It took me 16 years to get around to this book and another 16+ hours to read it, but discovering a remarkable female heroine was the priceless reward. Like Sarah Grimké in The Invention of Wings, Una is a Southerner who goes North in the first half of the 19th century, discovers her true self, and embraces feminists and abolitionists. My son-in-law, Sean, surprised that I had never read Moby Dick, gave me a copy soon after we first met twelve years ago. Now I have a companion for that classic novel. Sena Jeter Naslund is a supremely gifted writer who imagines whaling from a woman’s point of view. It’s not an easy read, but very rewarding. The musical equivalent for Ahab’s Wife would be a modern woman composer, say Amy Scurria (Rice ’95), presenting her own version of Beethoven’s Eroica symphony. Amy has already written an opera, Pearl, inspired by Hawthorne’s The Scarlet Letter, so she is familiar with strong women in New England.
Cutting off her curly hair and dressing as a cabin boy, 16-year old Una Spenser talks her way on to a whaling ship and up to the top of the mast. From that vantage, we see and hear what such a ship was like:
The possibility of sighting whales began to excite the atmosphere on board, and the sound of hasps honing the steel of lances and harpoons filled our ears throughout the day. Many a sailor sat on the deck…his whetstone moving back and forth against the edge of his harpoon, or lance, or cutting spade. These edges were stroked to the point of flashing silver, and all over the deck when I was above, I could see the short reflective dashline of a sharpened steel edge. High above the din, the sound put me in mind of a pack of demons patiently filing their teeth. Another lookout saw a whale, a right whale, and we gave chase, though the sperm whale was preferred. The beast escaped us. Nonetheless, the sighting sharpened the edge of excitement the way the whetstones sharpened the killing tools.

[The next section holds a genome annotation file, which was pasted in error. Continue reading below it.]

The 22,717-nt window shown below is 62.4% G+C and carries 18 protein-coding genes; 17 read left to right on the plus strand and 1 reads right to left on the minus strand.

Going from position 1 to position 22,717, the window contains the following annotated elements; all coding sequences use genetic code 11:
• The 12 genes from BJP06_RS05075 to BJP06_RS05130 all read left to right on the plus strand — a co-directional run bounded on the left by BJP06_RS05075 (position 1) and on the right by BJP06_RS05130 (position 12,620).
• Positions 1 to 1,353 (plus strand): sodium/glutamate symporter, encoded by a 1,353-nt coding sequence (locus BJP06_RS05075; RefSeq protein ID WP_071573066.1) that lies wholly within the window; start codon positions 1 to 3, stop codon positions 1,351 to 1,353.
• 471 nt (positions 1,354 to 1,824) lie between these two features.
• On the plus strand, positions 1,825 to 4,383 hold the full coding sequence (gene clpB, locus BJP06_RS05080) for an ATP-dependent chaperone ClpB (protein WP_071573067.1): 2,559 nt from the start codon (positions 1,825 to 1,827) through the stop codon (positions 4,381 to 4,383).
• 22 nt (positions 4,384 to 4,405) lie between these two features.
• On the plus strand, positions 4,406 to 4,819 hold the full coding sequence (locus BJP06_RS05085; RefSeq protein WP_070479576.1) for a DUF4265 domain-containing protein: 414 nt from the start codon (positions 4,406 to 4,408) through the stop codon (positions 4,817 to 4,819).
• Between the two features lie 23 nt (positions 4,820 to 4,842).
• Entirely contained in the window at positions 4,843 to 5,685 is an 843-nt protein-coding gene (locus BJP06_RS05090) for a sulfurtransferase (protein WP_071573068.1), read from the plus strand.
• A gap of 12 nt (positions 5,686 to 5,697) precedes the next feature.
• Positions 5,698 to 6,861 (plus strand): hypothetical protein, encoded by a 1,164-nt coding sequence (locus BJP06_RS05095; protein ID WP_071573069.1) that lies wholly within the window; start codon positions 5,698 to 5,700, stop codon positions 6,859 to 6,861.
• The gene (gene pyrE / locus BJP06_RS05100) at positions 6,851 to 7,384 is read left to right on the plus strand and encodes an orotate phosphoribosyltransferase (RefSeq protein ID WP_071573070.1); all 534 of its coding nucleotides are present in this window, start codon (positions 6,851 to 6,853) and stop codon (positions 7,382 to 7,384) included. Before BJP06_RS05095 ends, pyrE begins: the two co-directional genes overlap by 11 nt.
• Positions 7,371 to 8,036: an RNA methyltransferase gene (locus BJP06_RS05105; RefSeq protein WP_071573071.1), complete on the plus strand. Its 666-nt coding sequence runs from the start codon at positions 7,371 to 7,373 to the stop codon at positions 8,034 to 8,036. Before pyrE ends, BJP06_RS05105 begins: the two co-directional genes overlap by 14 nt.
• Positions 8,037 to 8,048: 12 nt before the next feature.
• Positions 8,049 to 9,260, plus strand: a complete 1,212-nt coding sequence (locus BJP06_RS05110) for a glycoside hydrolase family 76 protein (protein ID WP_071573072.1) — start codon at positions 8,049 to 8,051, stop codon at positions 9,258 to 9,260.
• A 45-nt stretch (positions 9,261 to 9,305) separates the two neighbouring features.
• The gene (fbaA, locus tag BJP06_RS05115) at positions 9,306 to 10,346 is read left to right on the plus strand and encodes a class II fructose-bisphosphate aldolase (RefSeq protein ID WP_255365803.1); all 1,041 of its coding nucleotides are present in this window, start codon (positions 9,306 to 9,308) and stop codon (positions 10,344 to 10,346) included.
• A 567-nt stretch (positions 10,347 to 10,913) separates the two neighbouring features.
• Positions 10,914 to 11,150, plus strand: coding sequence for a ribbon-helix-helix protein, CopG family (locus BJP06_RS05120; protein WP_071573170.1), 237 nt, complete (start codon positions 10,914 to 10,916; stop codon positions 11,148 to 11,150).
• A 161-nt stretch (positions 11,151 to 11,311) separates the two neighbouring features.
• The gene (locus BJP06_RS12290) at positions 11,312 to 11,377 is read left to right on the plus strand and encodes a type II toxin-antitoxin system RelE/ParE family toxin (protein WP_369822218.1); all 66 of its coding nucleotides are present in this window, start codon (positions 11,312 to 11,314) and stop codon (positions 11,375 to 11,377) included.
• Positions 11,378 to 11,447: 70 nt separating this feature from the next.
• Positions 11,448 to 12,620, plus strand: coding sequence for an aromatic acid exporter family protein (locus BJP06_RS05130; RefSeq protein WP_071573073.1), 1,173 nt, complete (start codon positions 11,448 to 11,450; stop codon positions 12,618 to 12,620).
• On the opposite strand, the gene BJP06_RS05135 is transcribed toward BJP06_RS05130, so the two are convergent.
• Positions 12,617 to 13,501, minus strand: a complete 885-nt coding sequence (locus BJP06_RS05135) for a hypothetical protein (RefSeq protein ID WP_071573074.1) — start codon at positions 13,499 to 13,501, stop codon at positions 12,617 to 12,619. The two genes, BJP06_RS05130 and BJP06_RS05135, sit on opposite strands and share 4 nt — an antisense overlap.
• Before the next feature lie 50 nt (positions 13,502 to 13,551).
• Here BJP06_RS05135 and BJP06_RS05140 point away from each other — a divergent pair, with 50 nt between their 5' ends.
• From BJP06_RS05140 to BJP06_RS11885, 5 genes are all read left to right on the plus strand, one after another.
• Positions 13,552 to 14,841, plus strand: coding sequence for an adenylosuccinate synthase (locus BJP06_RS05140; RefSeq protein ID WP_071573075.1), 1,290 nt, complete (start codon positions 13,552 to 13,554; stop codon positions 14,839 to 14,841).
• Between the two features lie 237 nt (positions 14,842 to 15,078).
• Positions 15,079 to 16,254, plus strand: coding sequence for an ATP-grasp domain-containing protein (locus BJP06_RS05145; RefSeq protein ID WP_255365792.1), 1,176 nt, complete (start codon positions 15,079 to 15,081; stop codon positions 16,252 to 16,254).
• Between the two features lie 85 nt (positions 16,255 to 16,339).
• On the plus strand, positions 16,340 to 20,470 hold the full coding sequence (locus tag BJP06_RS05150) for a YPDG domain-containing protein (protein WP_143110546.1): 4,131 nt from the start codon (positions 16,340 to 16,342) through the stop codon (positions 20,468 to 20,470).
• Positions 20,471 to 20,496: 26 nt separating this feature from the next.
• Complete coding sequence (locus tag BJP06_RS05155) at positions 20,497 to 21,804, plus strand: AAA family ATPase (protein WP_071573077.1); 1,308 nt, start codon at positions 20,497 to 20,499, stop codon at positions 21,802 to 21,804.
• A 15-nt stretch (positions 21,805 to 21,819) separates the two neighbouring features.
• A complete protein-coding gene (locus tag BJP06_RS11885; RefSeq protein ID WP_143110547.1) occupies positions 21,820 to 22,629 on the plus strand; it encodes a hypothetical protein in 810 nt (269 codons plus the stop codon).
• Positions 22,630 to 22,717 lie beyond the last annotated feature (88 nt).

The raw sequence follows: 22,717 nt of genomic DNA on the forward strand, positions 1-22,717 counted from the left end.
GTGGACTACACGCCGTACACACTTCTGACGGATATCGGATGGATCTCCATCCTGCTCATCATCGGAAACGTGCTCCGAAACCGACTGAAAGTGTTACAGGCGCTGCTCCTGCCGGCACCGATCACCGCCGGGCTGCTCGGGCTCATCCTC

What an image to recall when Steve sharpens his carving knife for the Thanksgiving turkey! But back in the 1830s, Una’s ship meets disaster; she is one of only three to survive. This is when she becomes a Sinner with a capital S. Stargazing, later in life, is part of her expiation. Una’s journey is complex, as one might expect from the very first sentence: “Captain Ahab was neither my first husband nor my last.” It’s as if Naslund is challenging Melville’s memorable “Call me Ishmael.”
One of the independent women Una encounters in Nantucket is Maria Mitchell, the first professional woman astronomer in the United States. Mitchell discovered a new comet in 1847. Una observes, “Maria seemed content merely to focus on what she herself wanted to do. Perhaps that was as good an answer as any to the question of the status of women.” Another fierce woman is Una’s cousin Frannie, who becomes an ardent advocate for freeing slaves and welcoming them into mainstream society.
The Atlantic Ocean is a vivid character in this book. Descriptions like the following show the value of investing time with Ahab’s Wife:
I SEE IT NOW: the first morning on the beach at ‘Sconset, the waves roll in on long diagonals. The water builds and builds to a steep, high crest and then folds in the middle into a high line of foam which quickly dips in front and spreads on each side in a widening scallop. Rolling in, the wave scampers itself into a flowing, milky apron of white. How densely white this froth, more cream than milk! And behind this turbulent flounce of white, from the backside of the translucent crest, floats a broken net of think foam, patterned like a mosaic.